The most expensive routes are the ones that are the most in demand: generally from Asia or increasingly Brazil,” Sam explains.
Bloomberg reported in July that the price of a single shipping container travelling from Brazil to the US had hit figures around US $4,000. In contrast, before the pandemic, one container would cost around US $2,000.
Other reports suggest that containers travelling from Shanghai to the Netherlands were being sold for US $10,000 – more than a 540% increase.
“Essentially, companies are hiking up prices,” Sam explains. “They’re prioritising the lines where they receive the most cash. It’s a bidding war.
“It means that shipping lines often roll over on contracts. You might have a booking for a container to leave Brazil at a certain date, but if another company comes along and offers an extra US $2,000 per container, your shipment will just be pushed back.”
How does this affect the wider coffee supply chain?
Those buying and importing coffee in major consuming countries are among those directly affected by these rising freight costs.
“Ultimately, the price has to get passed along the supply chain,” Sam says. “The roaster pays in the end.”
However, consumers also have to be prepared for increased costs. A recent article by Reuters said that consumer prices may not increase at large chains, such as Starbucks, but prices of supermarket coffee may start to rise if logistical problems persist.
This is because large-scale chains tend to buy coffee much further in advance, which means their stocks are less likely to run out in the short term. However, for smaller specialty coffee roasters with less of a capacity for logistics, this is shaping up to be a serious concern.
According to Bloomberg, reports in March 2021 indicated that US coffee stockpiles had reached six-year lows in the face of rising demand.
However, it’s not just major consuming countries that are feeling the impact. Sam says that container shortages and delays are also preventing producers from shipping coffee and receiving payment.
“If these logistics issues do prove to be long-term problems, it’s going to put price pressure on at origin level as well,” he says. “This is because it’s another variable to control through risk management.
“For instance, in Vietnam, there are cheap coffee offers with plenty of demand, but spots are expensive. Their coffee is massively in demand, but producers are struggling to sell it.”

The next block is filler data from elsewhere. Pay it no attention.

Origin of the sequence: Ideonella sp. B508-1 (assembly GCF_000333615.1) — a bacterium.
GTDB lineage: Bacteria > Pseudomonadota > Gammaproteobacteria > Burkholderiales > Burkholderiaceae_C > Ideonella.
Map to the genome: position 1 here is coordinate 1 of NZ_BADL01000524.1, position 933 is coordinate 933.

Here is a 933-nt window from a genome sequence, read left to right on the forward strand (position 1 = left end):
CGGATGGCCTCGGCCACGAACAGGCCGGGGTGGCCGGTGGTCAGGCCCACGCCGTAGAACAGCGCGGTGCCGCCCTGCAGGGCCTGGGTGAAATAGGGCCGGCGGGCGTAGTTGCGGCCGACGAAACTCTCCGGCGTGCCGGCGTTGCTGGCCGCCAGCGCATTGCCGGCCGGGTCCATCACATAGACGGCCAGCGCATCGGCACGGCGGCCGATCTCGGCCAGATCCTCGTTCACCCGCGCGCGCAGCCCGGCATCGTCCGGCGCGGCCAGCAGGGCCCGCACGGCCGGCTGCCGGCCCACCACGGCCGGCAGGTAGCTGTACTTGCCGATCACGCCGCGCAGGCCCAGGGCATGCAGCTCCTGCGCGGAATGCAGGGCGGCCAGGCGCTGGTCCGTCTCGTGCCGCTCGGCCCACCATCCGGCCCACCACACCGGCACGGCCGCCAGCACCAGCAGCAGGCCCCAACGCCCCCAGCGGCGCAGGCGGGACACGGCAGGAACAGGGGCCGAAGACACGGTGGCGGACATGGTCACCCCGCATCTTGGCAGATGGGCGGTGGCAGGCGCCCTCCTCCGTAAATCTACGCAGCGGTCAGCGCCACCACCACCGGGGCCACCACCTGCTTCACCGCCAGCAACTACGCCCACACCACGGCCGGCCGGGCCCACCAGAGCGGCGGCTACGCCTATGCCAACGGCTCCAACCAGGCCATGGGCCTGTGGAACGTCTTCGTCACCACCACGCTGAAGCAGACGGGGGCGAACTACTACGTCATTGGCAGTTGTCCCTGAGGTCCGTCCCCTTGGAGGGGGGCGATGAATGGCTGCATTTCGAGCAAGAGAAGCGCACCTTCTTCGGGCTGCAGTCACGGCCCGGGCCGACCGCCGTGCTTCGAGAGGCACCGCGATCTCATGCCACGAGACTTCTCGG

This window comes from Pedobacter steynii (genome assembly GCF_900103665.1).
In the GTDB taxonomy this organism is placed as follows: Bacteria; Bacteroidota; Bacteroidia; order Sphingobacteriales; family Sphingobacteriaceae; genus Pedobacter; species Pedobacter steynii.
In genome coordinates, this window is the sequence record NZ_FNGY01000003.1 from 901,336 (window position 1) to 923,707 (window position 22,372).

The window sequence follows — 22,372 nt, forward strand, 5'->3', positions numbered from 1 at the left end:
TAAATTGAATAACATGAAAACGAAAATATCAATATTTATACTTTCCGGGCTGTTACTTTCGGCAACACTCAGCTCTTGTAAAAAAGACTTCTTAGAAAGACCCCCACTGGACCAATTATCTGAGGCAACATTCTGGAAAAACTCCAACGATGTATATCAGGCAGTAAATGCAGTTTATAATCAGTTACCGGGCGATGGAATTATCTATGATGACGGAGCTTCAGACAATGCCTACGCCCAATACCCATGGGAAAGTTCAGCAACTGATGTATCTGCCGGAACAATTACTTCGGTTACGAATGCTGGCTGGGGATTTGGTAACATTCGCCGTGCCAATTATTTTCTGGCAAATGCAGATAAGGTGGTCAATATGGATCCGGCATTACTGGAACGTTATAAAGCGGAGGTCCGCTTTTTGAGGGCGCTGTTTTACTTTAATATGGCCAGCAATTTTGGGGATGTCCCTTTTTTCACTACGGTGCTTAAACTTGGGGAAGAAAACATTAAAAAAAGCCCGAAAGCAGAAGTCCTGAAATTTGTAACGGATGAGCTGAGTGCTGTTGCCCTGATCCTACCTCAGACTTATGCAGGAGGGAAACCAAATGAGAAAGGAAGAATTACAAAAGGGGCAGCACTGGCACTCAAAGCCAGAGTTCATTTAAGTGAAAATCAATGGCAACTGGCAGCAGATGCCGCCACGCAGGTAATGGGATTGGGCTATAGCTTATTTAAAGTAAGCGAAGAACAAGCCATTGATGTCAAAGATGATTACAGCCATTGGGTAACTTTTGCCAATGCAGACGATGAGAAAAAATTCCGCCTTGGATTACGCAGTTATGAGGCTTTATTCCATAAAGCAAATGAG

What are the long-term implications?
This freight crisis isn’t expected to end anytime soon, with market analysts anticipating that shipping prices will remain high throughout 2022.
In the long term, delays will reduce coffee quality, which could have a serious impact for specialty coffee.
“It’s problematic for the specialty coffee supply chain because the green coffee needs to stay fresh,” Sam explains. “The longer it takes to get coffee out of the country, the more concern there will be about maintaining quality.”
In general, green coffee can stay fresh for up to a year, but roasters should ideally receive green coffee within a few months to maximise freshness.
Sam adds that if shipping problems persist, larger coffee companies will also start to feel more of the financial repercussions.
“Logistics issues present a real problem for commercial coffee traders. The more commercial your coffee business is, the more problematic logistics issues are, because margins are slimmer.”
He adds that the uncertainty surrounding when shipments will arrive may also drastically affect stock levels, and lead to more spot buying (where roasters purchase coffee with no prior commitments).
“You can’t plan for the timings of shipments, which is a real issue for consistency. If you’re a medium-sized specialty coffee roaster, you might plan to have one shipment arrive in December, one in May, and one in September, spread out evenly through the year.
“But if you’re not holding enough inventory to cover your stock for another three or four months while you wait for coffee to arrive, you will have to spot buy coffee.”
At scale, spot buying can be disadvantageous for both roasters and producers. Spot coffee tends to be less fresh, but costs more. Furthermore, without contractual agreements, farmers are in a weaker position. For a financially sustainable coffee industry, the stability provided by prearranged contracts is key.
These ever-growing logistics problems are a concern for the coffee industry, but there are ways for the entire supply chain to handle them effectively.
Continuous communication from everyone across the supply chain is essential. It’s more difficult than ever to provide a timescale for your customers, but constant updates go a long way towards maintaining healthy trade relationships.
While it seems that these container shortages and shipping delays will be persistent for another few months at least, staying as prepared as possible will help the coffee industry remain resilient and adaptable across the board.
Enjoyed this? Then read our article on why frost in Brazil is causing global coffee prices to increase
Photo credits: Diego Catto on Unsplash, Battlecreek Coffee Roasters on Unsplash